This beach has small black and red pebbles. Also, a huge, impressive rock offering its shadow during the hottest hours of the day. It was -and still is- popular with nudists. It is usually fairly quiet and there are no sun beds or umbrellas. Therefore, you should bring with you any supplies you might need. At a short distance east there is the underwater crater of Culumbus which last erupted in 1650. Those who dare, may go for an exploration of the deep: the crater is 500 metres from the surface, but its SW end is just 10 metres down.
- Mesa Pigadia
Small white pebbles and wonderful pumice rocks: This beach, that looks like Vlyhada, used to be very popular with bikers and other visitors searching for alternative destinations. It is fairly organized, with umbrellas, sun loungers, taverns. The colored doors of the syrmata, the small rock hewn structures for fishermen's boats built into the volcanic rock, make Mesa Pigadia even more picturesque. Through a cave you can go to Aspri beach.
You may access Mesa Pigadia by boat.
An organized beach with shallow waters and black sand. It is a popular destination for families; there is a playground with wooden fixtures, beach volley, basketball and football courts. There are taverns, hotels, cafés, mini markets, etc. You will notice the monolith that gave its name to the beach, as soon as you land on the island by plane, or driving around the airport.
- Baxedes – Paradisos
An extended beach close to Oia (Paradeisos=Paradise). Due to the shallow waters it is preferred also by families. It has dark sand and volcanic rocks. Driving on the main road along the coast, you can pick out any spot you like to make your stop. Many people take their morning or afternoon walk by this road, to enjoy the beautiful view. In the area there are taverns and small hotels.
- Karterados Beach
The landscape here is impressive. A dirt road runs along the beach of Exo Gialos, with tiny black pebbles, dark blue waters, looming rocks from the wind and the rain. Also, salt cedars casting their much-coveted shadow. To get to Exo Gialos you will have to drive through the village of Karterados and all the way down to the coastline. From Exo Gialos you can drive towards Monolithos beach.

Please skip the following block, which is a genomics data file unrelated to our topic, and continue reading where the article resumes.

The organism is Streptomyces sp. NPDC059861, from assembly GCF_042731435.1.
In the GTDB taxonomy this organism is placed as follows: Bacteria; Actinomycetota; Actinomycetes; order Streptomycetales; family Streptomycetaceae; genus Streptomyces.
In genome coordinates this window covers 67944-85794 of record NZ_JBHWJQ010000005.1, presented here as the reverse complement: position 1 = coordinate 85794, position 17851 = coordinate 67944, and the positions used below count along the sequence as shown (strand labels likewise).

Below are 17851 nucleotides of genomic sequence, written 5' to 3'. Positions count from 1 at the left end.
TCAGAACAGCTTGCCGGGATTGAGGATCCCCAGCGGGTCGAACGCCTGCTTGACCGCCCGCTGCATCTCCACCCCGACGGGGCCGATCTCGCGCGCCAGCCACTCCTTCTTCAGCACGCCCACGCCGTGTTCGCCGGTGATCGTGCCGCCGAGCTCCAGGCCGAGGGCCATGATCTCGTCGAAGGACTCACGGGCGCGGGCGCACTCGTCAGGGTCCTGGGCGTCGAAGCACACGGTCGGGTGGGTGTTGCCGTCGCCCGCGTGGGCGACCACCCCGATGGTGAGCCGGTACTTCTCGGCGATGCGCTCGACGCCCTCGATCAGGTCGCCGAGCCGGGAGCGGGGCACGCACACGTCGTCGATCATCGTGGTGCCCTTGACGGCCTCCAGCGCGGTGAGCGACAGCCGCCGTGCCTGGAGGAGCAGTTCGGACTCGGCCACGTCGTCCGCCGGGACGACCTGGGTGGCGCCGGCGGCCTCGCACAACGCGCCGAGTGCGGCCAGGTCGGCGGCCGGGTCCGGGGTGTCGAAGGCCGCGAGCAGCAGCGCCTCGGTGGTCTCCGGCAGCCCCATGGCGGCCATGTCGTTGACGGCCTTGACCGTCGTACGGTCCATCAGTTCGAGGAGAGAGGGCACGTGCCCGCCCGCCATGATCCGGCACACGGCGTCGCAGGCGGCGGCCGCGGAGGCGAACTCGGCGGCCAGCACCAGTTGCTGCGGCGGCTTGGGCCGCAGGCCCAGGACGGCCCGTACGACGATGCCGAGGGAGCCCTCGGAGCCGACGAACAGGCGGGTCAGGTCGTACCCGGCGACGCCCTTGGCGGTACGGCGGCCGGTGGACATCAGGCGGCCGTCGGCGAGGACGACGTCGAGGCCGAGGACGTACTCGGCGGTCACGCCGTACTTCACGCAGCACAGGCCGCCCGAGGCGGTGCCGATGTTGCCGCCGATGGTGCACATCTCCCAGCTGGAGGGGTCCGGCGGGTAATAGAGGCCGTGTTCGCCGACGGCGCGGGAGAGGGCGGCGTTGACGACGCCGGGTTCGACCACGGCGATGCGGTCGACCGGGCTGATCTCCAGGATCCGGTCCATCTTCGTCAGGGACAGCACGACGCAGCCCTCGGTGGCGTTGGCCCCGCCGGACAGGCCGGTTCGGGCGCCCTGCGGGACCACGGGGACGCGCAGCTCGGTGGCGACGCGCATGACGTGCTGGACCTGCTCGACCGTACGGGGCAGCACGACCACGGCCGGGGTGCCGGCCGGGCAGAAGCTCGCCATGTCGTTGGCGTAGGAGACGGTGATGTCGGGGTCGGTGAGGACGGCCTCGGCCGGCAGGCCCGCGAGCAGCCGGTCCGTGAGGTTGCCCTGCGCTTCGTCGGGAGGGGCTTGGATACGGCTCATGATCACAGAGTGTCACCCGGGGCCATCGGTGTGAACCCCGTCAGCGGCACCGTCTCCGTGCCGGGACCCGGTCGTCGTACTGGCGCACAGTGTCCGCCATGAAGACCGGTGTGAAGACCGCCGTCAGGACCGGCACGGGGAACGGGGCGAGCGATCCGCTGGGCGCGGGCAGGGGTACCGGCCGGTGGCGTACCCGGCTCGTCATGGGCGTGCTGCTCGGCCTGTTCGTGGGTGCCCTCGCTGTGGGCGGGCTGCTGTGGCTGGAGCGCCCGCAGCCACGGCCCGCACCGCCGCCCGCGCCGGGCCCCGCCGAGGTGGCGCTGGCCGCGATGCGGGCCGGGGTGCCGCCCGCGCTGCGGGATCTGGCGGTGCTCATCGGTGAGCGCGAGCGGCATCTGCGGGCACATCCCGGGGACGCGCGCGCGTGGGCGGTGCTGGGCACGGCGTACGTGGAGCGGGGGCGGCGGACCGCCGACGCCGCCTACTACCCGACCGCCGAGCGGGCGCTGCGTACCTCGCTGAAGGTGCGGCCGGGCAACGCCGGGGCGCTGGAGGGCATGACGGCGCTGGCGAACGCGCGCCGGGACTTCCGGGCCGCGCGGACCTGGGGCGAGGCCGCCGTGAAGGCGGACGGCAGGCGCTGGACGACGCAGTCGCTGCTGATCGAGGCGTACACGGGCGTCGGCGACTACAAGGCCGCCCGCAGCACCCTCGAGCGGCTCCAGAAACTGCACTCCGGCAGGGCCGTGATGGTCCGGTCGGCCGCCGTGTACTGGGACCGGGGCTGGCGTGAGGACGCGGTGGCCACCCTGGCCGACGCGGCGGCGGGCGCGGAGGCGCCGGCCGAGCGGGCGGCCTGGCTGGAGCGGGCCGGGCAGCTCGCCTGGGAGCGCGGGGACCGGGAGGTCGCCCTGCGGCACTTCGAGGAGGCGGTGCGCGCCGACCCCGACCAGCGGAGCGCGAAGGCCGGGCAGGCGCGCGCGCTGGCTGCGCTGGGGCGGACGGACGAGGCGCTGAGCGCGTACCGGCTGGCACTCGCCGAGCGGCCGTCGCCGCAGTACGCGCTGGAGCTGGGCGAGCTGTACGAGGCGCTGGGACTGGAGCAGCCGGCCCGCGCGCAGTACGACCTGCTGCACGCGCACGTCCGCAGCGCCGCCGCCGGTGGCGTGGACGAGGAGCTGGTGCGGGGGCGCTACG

Perivolos followed in growth Perissa, which was centuries ago a holiday and swimming destination for the locals.
Today, it is a popular and busy beach, also preferred by youngsters. It is essentially a single large beach together with its neighboring Perissa. It is extensive, with black colored sand, crystal clear waters and a series of beach bars and restaurants which offer umbrellas sun lounges and other facilities. There are also water sports, beach volley, taverns and ouzeries (special small taverns serving ouzo together with snacks), cafes, bars and hotels.
An interesting feature of this beach is the impressive old tomato-processing plant. In the south part of Perivolos, you will find the quiet beach of Aghios Georgios.
It is next to Perivolos, situated in the shadow of the imposing Mesa Vouno, which separates it from Kamari. Perissa used to be a holiday destination for the residents of the island and had fish taverns from the old days. It grew after the 1956 earthquakes when it started being densely populated.
On the beach, which has fine black sand, you will find sun beds and umbrellas. There are beach bars, taverns, a water park, a diving center, hotels, rooms to let etc.
Dominating the area is the temple of Timios Stavros (Honest Cross), the largest church in Thera, with 5 domes and an ornate steeple reconstructed with initiative from the Panthiraiki Union, after being destructed by the 1956 earthquakes. For those of you who love to walk, there is the path to Mesa Vouno. You will reach the chapel called Chamilos Profitis (Prophet) Elias and from there you will witness a view that will take your breath away!